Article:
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Planning ahead to prevent future disasters

Students will take on the role of a planning board for a region identified as having an increased risk for natural hazards — wildfires, floods, droughts, heatwaves or hurricanes — due to climate change. After proposing regulations and other strategies to reduce the natural hazard’s impact, the students will discuss the merits of the proposed solutions before voting on a disaster plan and budget for their region.

Neuroscience fiction and fact

Students will answer questions about the online Science News article “Three visions of the future, inspired by neuroscience’s past and present,” which explores how advances in the field of neuroscience are bringing scientists closer to expanding, linking and healing human brains. A version of the story, “Our brains, our futures,” can be found in the March 13, 2021 issue of Science News.

Building better brains?

Students will explore advances in neurotechnology by making connections between examples they’ve seen in popular culture and what is currently possible. Students will then think critically about positive and negative effects of advancements in this area of science.

COVID-19 lessons for colleges

Students will explore and analyze various approaches some universities have taken to manage the COVID-19 pandemic on their campuses before comparing the strategies to those used at their own school.

COVID-19 goes to college

Students will answer questions about the online Science News article “How 5 universities tried to handle COVID-19 on campus,” which explores five universities’ strategies for monitoring and stemming the spread of the coronavirus on campuses. A version of the story, “COVID-19 on campus,” appears in the February 27, 2021 issue of Science News.

Building better boxes based on beetles

In this activity, students will learn about the seemingly indestructible diabolical ironclad beetle and review Newton’s laws of motion and force diagrams. Then, students will design, build and test crush-resistant packaging using biomimetics, the practice of solving problems using solutions inspired by biological structures and systems.

How a scientific theory is born

Students will discuss the development of the theory of plate tectonics to determine how scientific theories are created.

Earth on the move

Students will answer questions about the online Science News article “How the Earth-shaking theory of plate tectonics was born,” which explores how scientists formed the theory of plate tectonics. A version of the story, “Shaking up Earth,” can be found in the January 16, 2021 issue of Science News.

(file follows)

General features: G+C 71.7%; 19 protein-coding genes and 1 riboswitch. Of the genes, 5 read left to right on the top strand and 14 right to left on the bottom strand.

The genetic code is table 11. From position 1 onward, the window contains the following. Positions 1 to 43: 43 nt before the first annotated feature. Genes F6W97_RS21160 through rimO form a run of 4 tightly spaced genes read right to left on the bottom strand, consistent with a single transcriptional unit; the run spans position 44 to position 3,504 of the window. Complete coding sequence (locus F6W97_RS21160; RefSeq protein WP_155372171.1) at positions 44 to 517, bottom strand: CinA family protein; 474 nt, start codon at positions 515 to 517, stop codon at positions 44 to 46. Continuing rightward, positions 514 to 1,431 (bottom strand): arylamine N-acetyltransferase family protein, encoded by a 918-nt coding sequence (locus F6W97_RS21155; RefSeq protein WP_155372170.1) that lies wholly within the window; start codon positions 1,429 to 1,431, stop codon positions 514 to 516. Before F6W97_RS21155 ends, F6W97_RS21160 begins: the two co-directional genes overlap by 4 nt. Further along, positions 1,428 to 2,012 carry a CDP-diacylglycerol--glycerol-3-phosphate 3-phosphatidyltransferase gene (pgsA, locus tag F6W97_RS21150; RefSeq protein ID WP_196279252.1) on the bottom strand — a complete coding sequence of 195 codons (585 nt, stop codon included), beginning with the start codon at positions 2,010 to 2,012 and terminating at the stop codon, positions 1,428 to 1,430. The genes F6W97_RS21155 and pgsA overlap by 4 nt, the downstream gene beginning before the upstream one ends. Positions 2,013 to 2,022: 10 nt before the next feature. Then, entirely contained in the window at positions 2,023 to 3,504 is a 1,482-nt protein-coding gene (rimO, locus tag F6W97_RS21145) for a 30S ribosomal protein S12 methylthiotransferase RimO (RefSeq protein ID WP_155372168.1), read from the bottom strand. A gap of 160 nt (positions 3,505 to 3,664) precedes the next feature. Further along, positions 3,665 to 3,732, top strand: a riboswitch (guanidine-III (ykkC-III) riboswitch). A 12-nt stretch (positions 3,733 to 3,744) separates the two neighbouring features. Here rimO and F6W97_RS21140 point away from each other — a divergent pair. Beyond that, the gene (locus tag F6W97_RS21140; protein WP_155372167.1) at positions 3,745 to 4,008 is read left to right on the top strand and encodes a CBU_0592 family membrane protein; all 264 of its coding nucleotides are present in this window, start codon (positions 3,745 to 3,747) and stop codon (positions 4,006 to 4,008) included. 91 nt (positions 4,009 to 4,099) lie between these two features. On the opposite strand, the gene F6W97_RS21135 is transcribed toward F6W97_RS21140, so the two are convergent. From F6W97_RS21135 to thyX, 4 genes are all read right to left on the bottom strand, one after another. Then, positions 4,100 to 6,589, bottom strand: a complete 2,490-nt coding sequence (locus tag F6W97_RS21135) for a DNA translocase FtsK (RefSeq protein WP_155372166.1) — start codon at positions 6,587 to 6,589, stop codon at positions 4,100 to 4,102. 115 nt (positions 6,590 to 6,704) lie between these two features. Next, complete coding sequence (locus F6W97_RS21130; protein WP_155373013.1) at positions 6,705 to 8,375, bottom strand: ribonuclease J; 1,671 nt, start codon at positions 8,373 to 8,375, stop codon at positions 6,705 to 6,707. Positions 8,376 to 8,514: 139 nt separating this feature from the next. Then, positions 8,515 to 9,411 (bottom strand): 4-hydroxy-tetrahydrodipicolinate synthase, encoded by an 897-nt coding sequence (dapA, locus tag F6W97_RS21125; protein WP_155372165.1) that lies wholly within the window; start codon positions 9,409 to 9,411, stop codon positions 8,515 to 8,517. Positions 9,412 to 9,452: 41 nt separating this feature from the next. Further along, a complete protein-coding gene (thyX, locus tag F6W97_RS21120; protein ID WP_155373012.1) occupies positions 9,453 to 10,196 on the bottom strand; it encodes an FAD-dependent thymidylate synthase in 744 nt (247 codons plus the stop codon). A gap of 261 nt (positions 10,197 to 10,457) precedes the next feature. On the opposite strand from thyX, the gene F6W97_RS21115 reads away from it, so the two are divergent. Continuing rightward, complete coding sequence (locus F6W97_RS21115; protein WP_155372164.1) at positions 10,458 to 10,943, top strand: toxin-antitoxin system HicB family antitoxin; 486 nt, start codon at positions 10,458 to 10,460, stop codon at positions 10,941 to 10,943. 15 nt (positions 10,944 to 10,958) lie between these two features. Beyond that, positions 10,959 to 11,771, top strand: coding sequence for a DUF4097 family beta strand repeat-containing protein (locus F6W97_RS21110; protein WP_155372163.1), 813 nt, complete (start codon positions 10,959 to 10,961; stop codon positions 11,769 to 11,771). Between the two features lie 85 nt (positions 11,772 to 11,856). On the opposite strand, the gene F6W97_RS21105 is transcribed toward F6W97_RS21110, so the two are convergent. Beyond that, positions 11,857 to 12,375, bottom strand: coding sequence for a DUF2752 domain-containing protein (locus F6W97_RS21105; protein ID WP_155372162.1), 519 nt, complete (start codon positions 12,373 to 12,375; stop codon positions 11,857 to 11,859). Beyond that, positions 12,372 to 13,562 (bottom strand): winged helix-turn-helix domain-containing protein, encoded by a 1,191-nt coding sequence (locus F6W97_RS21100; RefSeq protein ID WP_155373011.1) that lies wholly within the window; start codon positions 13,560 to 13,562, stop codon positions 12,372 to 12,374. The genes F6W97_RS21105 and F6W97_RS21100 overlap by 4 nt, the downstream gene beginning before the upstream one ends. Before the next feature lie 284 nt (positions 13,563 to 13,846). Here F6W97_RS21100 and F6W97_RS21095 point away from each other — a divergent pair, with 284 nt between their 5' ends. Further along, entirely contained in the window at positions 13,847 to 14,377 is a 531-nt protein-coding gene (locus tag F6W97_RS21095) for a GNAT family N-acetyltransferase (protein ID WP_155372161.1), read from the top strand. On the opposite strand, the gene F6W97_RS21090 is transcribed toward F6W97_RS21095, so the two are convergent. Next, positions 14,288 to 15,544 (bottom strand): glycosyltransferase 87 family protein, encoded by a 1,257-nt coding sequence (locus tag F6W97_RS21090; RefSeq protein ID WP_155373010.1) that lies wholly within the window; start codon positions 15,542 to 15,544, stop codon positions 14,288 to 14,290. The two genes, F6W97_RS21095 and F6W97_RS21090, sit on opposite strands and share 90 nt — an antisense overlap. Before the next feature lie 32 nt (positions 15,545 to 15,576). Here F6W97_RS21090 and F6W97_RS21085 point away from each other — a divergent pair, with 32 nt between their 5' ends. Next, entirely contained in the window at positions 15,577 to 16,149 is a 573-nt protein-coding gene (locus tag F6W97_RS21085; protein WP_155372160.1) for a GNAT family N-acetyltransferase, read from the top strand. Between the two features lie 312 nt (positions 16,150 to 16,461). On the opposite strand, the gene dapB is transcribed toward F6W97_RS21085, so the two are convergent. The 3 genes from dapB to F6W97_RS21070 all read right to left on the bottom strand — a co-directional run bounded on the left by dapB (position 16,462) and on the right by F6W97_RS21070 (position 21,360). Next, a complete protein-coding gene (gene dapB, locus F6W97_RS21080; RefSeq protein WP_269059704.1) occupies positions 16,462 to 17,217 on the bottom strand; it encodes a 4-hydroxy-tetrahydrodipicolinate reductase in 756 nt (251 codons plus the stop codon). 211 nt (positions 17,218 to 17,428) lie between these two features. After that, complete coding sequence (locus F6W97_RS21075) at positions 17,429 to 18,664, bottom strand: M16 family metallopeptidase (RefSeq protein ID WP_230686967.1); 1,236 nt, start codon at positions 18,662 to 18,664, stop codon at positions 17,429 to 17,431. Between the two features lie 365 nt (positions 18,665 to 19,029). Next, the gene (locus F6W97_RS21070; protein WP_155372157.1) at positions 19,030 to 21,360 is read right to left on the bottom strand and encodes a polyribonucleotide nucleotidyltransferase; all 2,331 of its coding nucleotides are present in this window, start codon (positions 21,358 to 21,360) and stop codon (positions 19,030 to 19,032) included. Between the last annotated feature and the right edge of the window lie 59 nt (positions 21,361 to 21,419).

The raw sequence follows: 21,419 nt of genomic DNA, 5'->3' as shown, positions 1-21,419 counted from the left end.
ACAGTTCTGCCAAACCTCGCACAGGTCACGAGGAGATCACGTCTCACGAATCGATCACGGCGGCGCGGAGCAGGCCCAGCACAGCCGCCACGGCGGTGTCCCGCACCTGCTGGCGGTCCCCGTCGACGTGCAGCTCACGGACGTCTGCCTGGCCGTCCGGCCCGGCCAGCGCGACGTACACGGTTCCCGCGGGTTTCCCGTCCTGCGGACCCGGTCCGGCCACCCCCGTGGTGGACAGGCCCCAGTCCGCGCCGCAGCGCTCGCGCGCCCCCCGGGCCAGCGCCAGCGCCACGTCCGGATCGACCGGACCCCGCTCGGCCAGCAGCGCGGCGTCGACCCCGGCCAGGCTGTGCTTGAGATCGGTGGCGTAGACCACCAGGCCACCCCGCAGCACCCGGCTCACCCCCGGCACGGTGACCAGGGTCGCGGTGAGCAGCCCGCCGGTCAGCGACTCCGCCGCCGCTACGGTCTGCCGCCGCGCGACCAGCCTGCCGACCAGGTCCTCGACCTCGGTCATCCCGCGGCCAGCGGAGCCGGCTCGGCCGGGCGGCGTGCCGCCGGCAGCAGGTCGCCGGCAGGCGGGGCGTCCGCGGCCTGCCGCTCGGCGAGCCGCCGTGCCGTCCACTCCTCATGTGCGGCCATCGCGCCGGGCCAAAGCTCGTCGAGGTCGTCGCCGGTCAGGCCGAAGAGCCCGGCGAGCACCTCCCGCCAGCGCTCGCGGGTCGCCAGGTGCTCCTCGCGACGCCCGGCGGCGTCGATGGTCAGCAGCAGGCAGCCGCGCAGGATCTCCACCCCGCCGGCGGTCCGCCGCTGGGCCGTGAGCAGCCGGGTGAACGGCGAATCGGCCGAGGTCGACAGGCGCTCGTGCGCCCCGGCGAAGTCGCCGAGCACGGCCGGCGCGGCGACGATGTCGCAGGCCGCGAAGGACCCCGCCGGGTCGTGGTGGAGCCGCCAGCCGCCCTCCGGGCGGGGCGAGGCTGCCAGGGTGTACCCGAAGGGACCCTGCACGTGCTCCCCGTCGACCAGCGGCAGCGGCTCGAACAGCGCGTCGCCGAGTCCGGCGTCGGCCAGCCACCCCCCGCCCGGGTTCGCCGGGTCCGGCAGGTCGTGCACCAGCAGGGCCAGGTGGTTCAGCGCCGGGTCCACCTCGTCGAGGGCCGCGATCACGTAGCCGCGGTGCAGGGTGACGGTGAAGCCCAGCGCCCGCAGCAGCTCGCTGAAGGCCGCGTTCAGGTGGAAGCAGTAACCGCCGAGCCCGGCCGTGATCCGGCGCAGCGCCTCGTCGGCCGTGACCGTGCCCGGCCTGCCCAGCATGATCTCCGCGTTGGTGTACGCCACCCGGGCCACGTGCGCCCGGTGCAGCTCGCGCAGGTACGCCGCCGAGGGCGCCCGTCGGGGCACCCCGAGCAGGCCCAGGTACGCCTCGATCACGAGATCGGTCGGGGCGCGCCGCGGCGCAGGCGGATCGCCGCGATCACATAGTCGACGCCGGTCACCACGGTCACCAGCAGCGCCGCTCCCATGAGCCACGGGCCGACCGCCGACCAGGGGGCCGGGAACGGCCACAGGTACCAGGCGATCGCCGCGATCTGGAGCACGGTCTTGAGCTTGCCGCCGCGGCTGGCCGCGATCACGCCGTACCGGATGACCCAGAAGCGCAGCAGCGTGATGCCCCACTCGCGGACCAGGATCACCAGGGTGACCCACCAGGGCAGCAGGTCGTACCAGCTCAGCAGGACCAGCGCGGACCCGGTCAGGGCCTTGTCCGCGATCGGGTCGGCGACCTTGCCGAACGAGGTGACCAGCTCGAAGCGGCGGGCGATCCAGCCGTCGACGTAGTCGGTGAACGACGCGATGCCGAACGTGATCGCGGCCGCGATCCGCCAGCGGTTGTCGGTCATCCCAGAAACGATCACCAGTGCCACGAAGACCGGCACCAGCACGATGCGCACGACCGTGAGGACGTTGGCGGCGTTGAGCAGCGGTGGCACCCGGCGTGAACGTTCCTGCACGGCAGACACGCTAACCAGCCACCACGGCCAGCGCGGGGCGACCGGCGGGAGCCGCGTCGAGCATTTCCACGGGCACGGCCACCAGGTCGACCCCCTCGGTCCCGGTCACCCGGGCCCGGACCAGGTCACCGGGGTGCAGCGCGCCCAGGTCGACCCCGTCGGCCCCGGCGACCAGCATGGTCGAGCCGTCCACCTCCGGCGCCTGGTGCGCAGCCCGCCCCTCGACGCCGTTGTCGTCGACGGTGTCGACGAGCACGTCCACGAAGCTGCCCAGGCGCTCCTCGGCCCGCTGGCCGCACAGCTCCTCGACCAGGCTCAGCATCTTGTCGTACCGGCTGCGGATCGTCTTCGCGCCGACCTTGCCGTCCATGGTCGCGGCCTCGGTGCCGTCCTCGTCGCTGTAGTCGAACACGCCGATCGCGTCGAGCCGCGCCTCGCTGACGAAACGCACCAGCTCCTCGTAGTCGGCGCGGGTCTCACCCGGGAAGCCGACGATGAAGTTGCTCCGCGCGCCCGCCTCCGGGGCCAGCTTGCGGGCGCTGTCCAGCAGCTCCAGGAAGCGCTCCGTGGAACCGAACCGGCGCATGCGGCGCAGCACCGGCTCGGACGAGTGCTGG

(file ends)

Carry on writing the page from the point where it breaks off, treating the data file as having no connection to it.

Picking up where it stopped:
Pandemic reflection

Students will review a timeline of major events related to the COVID-19 pandemic and discuss lingering questions about the pandemic. With a partner, students will reflect on how the pandemic has affected their life and what changes the near future may bring.

The joy of science

Students will answer questions about the online Science News article “From Elvis worms to the Milky Way’s edge, these science stories sparked joy in 2020,” which summarizes Science News stories from 2020 that provided a happy distraction from the world’s worries. A version of the story, “Stories that sparked joy,” can be found in the December 19, 2020 & January 2, 2021 issue of Science News.

How bias affects scientific research

Students will study types of bias in scientific research and in applications of science and engineering, and will identify the effects of bias on research conclusions and on society. Then, students will discuss how biases can be eliminated — or at least recognized and addressed — and develop bias prevention guidelines of their own.

Ancient women hunted big game too

Students will answer questions about the online Science News article “Female big-game hunters may have been surprisingly common in the ancient Americas,” which describes how a woman buried with hunting tools thousands of years ago is challenging scientists’ ideas of ancient gender roles. A version of the story, “Early American women hunted game,” can be found in the December 5, 2020 issue of Science News.